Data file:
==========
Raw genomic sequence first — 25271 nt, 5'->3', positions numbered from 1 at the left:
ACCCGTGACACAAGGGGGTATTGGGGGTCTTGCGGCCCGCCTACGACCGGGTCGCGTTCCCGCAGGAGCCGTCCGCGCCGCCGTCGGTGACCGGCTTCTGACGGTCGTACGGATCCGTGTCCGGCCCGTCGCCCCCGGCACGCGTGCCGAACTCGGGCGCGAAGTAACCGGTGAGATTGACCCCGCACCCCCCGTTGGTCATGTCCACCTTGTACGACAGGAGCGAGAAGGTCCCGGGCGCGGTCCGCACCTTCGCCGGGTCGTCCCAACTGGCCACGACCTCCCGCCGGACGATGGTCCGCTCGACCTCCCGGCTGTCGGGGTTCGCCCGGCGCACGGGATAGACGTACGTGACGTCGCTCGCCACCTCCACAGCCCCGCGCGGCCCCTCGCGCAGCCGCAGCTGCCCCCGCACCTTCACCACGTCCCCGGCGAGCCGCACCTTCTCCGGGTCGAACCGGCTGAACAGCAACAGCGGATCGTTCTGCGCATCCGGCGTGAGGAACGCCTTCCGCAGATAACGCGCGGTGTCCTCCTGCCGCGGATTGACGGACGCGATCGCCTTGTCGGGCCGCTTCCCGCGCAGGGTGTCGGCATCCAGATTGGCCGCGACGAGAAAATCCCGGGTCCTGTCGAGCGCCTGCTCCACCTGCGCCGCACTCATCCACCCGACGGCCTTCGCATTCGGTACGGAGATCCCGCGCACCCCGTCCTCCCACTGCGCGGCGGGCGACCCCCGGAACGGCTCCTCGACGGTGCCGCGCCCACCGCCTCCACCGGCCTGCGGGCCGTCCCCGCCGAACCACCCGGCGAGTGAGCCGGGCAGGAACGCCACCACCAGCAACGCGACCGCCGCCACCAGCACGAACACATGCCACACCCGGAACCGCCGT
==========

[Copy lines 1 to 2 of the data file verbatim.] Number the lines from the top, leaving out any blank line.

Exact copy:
Raw genomic sequence first — 25271 nt, 5'->3', positions numbered from 1 at the left:
ACCCGTGACACAAGGGGGTATTGGGGGTCTTGCGGCCCGCCTACGACCGGGTCGCGTTCCCGCAGGAGCCGTCCGCGCCGCCGTCGGTGACCGGCTTCTGACGGTCGTACGGATCCGTGTCCGGCCCGTCGCCCCCGGCACGCGTGCCGAACTCGGGCGCGAAGTAACCGGTGAGATTGACCCCGCACCCCCCGTTGGTCATGTCCACCTTGTACGACAGGAGCGAGAAGGTCCCGGGCGCGGTCCGCACCTTCGCCGGGTCGTCCCAACTGGCCACGACCTCCCGCCGGACGATGGTCCGCTCGACCTCCCGGCTGTCGGGGTTCGCCCGGCGCACGGGATAGACGTACGTGACGTCGCTCGCCACCTCCACAGCCCCGCGCGGCCCCTCGCGCAGCCGCAGCTGCCCCCGCACCTTCACCACGTCCCCGGCGAGCCGCACCTTCTCCGGGTCGAACCGGCTGAACAGCAACAGCGGATCGTTCTGCGCATCCGGCGTGAGGAACGCCTTCCGCAGATAACGCGCGGTGTCCTCCTGCCGCGGATTGACGGACGCGATCGCCTTGTCGGGCCGCTTCCCGCGCAGGGTGTCGGCATCCAGATTGGCCGCGACGAGAAAATCCCGGGTCCTGTCGAGCGCCTGCTCCACCTGCGCCGCACTCATCCACCCGACGGCCTTCGCATTCGGTACGGAGATCCCGCGCACCCCGTCCTCCCACTGCGCGGCGGGCGACCCCCGGAACGGCTCCTCGACGGTGCCGCGCCCACCGCCTCCACCGGCCTGCGGGCCGTCCCCGCCGAACCACCCGGCGAGTGAGCCGGGCAGGAACGCCACCACCAGCAACGCGACCGCCGCCACCAGCACGAACACATGCCACACCCGGAACCGCCGT